Having a substantial stake in the business is also different to Fidelity, where it is difficult to make a difference to the totality of such a large business.

Q: What types of underlying funds are you including in the portfolios?


At present we have a mix of equity and bond funds in the three portfolios. However, within these asset classes we are following a number of themes.

The first is our allocation to global equity funds. We think there are lots of interesting opportunities in this area and the funds have allocations to Artemis Global Growth, Edinburgh Partners Global Opportunities and Fidelity Global Special Situations. We think these three funds are strong propositions and work well together as a unit.

We also think the way we allocate to fixed income makes us different to other multi-manager funds. This is because with have nothing allocated to conventional sterling fixed-income funds, such as UK corporate bond funds. Instead we use more specialist managers in specialist areas of the fixed-income market. For example, in the high-yield space we use Bluebay and in the absolute return space we use a hedge fund strategy managed by Crédit Agricole.

Q: How high is turnover in the funds?


We very much adopt a buy and hold strategy. As a result turnover in general will be low, meaning less than a third or a quarter in any 12-month period.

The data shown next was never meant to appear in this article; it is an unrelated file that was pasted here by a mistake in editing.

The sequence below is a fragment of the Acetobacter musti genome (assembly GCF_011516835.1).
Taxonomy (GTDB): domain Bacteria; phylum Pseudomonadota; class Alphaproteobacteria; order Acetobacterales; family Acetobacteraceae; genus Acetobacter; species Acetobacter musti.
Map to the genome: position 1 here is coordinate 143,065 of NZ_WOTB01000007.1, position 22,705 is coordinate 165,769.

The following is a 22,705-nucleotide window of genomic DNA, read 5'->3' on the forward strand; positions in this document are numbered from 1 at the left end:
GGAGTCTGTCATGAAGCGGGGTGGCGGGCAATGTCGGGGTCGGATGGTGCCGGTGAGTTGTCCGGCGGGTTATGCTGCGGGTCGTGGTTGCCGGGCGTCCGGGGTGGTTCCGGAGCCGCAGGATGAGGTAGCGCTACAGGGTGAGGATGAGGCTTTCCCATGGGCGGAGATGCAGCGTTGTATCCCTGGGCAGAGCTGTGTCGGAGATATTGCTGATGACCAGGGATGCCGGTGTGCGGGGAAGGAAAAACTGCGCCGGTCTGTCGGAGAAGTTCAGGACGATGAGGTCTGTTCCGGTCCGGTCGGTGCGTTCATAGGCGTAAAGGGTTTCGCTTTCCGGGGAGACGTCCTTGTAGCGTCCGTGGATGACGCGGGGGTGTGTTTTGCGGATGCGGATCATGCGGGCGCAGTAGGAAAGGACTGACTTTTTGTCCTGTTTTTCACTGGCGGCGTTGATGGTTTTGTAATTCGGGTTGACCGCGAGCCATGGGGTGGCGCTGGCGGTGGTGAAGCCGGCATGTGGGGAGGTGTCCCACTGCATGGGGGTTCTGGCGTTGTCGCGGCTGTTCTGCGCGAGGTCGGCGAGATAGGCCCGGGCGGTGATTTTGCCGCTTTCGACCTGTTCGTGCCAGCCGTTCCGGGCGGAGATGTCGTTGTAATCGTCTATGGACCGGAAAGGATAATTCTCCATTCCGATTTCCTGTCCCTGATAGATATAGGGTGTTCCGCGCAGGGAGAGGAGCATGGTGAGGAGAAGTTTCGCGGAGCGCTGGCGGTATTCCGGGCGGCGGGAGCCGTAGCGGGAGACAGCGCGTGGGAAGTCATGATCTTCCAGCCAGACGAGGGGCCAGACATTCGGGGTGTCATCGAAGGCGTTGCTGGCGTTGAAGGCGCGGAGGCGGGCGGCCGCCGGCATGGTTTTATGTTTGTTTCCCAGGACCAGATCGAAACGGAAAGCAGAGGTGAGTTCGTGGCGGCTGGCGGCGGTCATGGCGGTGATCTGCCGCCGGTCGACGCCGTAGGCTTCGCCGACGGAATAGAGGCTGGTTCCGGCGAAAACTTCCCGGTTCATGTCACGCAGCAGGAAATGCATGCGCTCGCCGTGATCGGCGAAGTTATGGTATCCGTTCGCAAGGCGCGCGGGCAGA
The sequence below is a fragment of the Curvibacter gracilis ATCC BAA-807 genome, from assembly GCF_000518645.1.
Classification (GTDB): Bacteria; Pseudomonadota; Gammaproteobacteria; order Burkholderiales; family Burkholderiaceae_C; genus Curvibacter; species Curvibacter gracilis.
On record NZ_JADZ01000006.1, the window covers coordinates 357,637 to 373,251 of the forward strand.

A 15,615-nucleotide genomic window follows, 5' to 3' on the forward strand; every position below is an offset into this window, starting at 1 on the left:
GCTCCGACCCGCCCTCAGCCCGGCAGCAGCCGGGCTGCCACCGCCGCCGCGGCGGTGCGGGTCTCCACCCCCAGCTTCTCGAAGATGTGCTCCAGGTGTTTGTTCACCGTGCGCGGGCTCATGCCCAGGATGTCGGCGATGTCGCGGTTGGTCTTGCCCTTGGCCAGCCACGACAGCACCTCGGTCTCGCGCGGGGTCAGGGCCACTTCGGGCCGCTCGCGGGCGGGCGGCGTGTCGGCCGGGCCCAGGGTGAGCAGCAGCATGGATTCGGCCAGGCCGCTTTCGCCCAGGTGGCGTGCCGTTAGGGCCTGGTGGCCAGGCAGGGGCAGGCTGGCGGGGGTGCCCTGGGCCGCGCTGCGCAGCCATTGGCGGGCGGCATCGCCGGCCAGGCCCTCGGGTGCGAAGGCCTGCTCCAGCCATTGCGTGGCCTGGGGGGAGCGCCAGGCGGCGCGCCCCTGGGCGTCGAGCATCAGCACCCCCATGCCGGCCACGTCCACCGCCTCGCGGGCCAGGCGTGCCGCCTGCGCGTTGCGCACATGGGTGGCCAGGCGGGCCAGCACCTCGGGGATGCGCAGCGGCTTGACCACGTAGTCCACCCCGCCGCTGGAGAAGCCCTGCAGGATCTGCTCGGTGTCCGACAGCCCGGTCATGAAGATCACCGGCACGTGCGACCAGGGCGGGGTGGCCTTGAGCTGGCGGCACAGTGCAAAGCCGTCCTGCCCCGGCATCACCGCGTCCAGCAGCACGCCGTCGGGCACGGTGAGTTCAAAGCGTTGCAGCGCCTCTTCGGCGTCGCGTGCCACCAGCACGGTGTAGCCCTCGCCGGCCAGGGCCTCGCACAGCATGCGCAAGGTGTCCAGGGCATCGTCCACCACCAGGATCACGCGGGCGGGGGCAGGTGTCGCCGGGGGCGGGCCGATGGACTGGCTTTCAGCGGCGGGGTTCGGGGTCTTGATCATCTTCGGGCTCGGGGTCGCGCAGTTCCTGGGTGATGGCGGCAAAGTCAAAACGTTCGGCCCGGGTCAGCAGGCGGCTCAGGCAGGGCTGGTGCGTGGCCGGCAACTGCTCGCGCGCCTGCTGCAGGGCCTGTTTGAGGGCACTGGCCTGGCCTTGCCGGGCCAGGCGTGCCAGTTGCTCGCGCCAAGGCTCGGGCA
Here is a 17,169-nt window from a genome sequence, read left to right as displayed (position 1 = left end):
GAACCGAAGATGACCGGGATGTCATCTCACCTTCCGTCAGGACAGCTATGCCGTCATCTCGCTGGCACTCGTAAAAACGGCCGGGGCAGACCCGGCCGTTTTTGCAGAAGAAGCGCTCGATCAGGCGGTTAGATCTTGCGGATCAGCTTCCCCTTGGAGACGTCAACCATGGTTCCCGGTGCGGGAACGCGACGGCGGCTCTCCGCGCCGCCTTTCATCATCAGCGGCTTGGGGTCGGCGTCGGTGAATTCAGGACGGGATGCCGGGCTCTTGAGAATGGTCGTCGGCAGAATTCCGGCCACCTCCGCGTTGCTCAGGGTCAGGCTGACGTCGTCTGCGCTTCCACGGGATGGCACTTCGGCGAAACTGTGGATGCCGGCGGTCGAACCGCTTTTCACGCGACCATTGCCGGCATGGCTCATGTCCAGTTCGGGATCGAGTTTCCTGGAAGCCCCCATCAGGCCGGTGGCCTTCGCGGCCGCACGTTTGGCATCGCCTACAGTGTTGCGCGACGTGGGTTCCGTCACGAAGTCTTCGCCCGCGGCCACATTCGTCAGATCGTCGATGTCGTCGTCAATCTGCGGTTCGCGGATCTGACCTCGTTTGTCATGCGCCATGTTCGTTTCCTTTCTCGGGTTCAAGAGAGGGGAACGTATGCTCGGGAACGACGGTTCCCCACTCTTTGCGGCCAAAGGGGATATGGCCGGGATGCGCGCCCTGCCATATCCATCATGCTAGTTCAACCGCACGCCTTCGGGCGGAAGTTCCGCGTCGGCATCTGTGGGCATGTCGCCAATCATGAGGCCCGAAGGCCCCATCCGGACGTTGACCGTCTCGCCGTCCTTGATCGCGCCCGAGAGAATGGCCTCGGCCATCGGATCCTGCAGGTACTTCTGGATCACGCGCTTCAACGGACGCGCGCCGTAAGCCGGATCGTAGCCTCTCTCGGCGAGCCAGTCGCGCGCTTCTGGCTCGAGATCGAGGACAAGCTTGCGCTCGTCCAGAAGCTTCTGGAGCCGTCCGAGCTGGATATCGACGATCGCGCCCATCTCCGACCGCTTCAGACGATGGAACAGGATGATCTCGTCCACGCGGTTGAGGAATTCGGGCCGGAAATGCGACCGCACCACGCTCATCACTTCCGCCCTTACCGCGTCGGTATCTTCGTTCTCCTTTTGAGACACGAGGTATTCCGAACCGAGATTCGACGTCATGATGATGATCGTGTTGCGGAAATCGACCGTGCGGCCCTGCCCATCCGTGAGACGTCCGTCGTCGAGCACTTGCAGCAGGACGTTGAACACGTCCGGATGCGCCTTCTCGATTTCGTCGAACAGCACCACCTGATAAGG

Q: How do you and your partners share management responsibilities on the funds?


We are all equal partners so we have equal responsibilities to ensure the business is successful. While we all have our areas of expertise we have adopted a general approach to our research so we share out the responsibility.

Q: What do you make of the suite of 130/30, climate change and infrastructure funds that have been launched this year?


We will consider any fund for inclusion in our portfolios. However, we will want to make sure what the said fund will bring to the portfolio, and the way it will generate outperformance and how it is different to other funds on the market. 130/30 funds could easily be misunderstood and I don’t think there has been enough research done on their structure and the returns they may be able to generate.

My question with climate change funds is: are they truly different to other funds I may hold, or are they just correlated beta? I have also spent time looking at infrastructure funds and my conclusion for both these and climate change funds is that there are currently better opportunities elsewhere.

Q: How do you feel being advertised as a superhero?


A super-heroine more like! One of the opportunities we felt that working with Resolution would offer was access to its Superhero brand. To date, this brand has been associated with success, and we want to continue this.

We have the poster of Maia [a Greek goddess – the mother of Hermes] up on our wall and it has provoked a lot of interest in the brand and in ourselves as fund managers.